Drum Works #HomeEdition
We have expanded our programme with Drum Works from East London and launched a series of weekly online #HomeEdition workshops for adults focusing on music composition and performance with percussion instruments. The percussion orchestra created by a Greek team of educators with members of Atrapos OKANA has been running weekly sessions since January aiming to create a new percussion piece in collaboration with Drum Works participants in London.
Following the postponement of their public event owing to Covid-19 and in the spirit of the times, the two teams prepared an online video together to share their work. Due to a lack of the musical equipment required, participants were encouraged to use improvised musical instruments (kitchen utensils and other everyday objects) as alternatives for the four main types of drum. Through the workshops, new rhythms emerged and were documented by each participant in their home. In parallel, the UK team also collected rhythmic material from its members. A shared library of rhythms was created using Ableton software to enable the collective composition of a final digital piece.
The result of the workshops can be seen in a collaborative video, which captures the outcome of the ongoing ‘conversation’ between the teams in Greece and the UK. This process has highlighted the need for co-creation, connection and solidarity, and brought people together in ways that we would never have conceived of even in the recent past. Watch the video and stay tuned for the new dates of the public event.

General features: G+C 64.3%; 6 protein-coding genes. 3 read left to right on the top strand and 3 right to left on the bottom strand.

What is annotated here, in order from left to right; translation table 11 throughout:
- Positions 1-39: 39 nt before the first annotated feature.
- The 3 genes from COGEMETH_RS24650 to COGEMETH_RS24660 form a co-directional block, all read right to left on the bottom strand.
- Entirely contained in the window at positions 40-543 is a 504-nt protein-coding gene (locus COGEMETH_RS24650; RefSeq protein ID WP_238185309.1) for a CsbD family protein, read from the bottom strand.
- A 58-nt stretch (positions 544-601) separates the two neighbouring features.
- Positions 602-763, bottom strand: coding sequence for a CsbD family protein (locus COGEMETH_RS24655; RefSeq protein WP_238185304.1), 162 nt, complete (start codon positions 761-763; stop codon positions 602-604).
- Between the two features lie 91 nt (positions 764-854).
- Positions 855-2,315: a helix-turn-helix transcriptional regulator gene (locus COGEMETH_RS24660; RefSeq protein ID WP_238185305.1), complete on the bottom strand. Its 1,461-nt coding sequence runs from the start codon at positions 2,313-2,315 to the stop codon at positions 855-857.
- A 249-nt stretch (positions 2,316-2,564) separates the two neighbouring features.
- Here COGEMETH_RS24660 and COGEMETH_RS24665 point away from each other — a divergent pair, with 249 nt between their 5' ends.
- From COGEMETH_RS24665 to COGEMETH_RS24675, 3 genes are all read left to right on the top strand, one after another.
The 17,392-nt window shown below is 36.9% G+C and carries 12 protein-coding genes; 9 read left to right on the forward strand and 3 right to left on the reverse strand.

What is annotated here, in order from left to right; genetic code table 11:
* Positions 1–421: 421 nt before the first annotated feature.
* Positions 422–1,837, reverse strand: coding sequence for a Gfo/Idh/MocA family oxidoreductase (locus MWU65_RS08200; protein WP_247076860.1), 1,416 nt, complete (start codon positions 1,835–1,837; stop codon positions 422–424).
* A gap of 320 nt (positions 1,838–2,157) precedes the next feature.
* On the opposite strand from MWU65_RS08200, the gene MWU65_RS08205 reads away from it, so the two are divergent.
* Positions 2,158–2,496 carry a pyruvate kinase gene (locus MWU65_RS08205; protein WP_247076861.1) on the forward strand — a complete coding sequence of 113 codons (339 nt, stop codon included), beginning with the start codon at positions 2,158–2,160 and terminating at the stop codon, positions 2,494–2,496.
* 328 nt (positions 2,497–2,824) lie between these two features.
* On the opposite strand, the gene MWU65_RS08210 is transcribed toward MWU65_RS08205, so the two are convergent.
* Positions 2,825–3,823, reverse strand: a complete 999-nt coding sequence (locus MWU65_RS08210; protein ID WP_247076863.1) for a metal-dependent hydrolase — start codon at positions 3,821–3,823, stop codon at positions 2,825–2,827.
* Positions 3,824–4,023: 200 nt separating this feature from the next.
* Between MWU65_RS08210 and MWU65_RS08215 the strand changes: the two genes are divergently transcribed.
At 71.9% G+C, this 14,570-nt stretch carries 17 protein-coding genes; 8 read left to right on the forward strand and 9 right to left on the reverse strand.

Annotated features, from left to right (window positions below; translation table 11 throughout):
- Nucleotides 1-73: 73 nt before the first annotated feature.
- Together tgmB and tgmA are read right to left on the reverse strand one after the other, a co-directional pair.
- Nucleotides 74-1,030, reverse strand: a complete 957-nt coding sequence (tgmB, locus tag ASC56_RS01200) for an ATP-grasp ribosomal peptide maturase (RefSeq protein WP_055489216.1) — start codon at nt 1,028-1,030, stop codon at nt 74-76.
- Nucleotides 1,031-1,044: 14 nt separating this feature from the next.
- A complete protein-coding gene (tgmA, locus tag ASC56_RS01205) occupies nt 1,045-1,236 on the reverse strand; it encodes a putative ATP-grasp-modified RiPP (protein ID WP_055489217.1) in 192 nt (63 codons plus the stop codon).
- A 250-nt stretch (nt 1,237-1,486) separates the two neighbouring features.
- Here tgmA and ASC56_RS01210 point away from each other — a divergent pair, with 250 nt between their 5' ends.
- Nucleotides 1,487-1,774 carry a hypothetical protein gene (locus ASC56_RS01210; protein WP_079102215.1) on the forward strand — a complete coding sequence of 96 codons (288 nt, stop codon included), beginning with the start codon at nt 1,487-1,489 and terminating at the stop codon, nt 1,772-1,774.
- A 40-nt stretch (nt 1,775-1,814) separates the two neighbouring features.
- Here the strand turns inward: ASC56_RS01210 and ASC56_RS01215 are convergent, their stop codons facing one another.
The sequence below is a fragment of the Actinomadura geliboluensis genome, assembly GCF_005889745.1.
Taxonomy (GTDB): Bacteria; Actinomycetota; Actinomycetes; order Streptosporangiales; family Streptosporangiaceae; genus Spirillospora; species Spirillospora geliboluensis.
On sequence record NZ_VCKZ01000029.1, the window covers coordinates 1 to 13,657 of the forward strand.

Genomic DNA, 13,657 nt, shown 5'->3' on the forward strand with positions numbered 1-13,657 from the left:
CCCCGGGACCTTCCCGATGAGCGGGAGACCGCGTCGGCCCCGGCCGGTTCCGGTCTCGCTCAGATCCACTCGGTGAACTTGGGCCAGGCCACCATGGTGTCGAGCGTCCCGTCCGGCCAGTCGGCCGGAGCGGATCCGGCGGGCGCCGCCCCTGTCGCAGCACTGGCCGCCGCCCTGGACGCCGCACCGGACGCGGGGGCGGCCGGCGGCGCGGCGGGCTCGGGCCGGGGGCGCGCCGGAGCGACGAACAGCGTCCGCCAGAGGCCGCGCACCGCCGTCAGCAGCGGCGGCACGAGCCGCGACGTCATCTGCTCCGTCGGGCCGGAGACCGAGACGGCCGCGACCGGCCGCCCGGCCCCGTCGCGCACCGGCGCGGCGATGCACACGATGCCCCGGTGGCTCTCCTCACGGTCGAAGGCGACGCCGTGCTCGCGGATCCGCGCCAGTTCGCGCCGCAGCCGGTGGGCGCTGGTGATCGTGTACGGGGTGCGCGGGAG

Co-produced with the Greek National Opera, in collaboration with Atrapos OKANA (organisation against drugs) and Shedia (street magazine).
For further information, visit the Greek National Opera website.
About Drum Works
Drum Works began in 2007, when the Barbican invited London-based musicians Ross McDouall and Jo Wills to collaborate with the Brazilian cultural group Afro Reggae on a short-term samba project in an east London secondary school. Once the project was over, Afro Reggae returned home and Ross and Jo were left with a pile of samba drums, a group of 20 teenagers and some time to figure out what to do next. It very quickly became apparent that samba music had no real cultural relevance to the young east Londoners or London-based leaders, so instead Ross and Jo asked the participants what they wanted to do and the group started creating new material together, inspired by the music they were all listening to every day.
For eight years the project flourished as part of the Creative Learning programme at the Barbican Centre and the Guildhall School of Music & Drama, before launching as an independent organisation in 2016. Ross and Jo are proud to be a Barbican Artistic Associate and continue to work closely with both the Barbican and the Guildhall School.
For further information, please contact Maria Papaioannou:
|Telephone||210 369 2336|